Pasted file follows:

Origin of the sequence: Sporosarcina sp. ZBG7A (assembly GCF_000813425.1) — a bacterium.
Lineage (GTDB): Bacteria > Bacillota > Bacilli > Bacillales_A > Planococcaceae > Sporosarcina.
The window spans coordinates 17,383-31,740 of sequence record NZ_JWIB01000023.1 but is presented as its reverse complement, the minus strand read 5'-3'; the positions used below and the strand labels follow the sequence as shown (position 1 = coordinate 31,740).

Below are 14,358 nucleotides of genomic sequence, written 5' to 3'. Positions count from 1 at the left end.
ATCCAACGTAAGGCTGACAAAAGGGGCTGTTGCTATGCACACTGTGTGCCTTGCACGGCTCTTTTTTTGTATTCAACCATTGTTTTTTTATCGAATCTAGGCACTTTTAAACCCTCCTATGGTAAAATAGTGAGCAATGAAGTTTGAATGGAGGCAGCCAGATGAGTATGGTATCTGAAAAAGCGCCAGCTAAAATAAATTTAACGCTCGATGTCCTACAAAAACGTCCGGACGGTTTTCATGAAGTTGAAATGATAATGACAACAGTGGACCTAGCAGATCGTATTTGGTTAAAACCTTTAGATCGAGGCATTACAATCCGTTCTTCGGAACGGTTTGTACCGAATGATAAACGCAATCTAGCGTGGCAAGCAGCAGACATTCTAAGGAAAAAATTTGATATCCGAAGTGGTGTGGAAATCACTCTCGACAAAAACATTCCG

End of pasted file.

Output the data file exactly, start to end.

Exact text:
Origin of the sequence: Sporosarcina sp. ZBG7A (assembly GCF_000813425.1) — a bacterium.
Lineage (GTDB): Bacteria > Bacillota > Bacilli > Bacillales_A > Planococcaceae > Sporosarcina.
The window spans coordinates 17,383-31,740 of sequence record NZ_JWIB01000023.1 but is presented as its reverse complement, the minus strand read 5'-3'; the positions used below and the strand labels follow the sequence as shown (position 1 = coordinate 31,740).

Below are 14,358 nucleotides of genomic sequence, written 5' to 3'. Positions count from 1 at the left end.
ATCCAACGTAAGGCTGACAAAAGGGGCTGTTGCTATGCACACTGTGTGCCTTGCACGGCTCTTTTTTTGTATTCAACCATTGTTTTTTTATCGAATCTAGGCACTTTTAAACCCTCCTATGGTAAAATAGTGAGCAATGAAGTTTGAATGGAGGCAGCCAGATGAGTATGGTATCTGAAAAAGCGCCAGCTAAAATAAATTTAACGCTCGATGTCCTACAAAAACGTCCGGACGGTTTTCATGAAGTTGAAATGATAATGACAACAGTGGACCTAGCAGATCGTATTTGGTTAAAACCTTTAGATCGAGGCATTACAATCCGTTCTTCGGAACGGTTTGTACCGAATGATAAACGCAATCTAGCGTGGCAAGCAGCAGACATTCTAAGGAAAAAATTTGATATCCGAAGTGGTGTGGAAATCACTCTCGACAAAAACATTCCG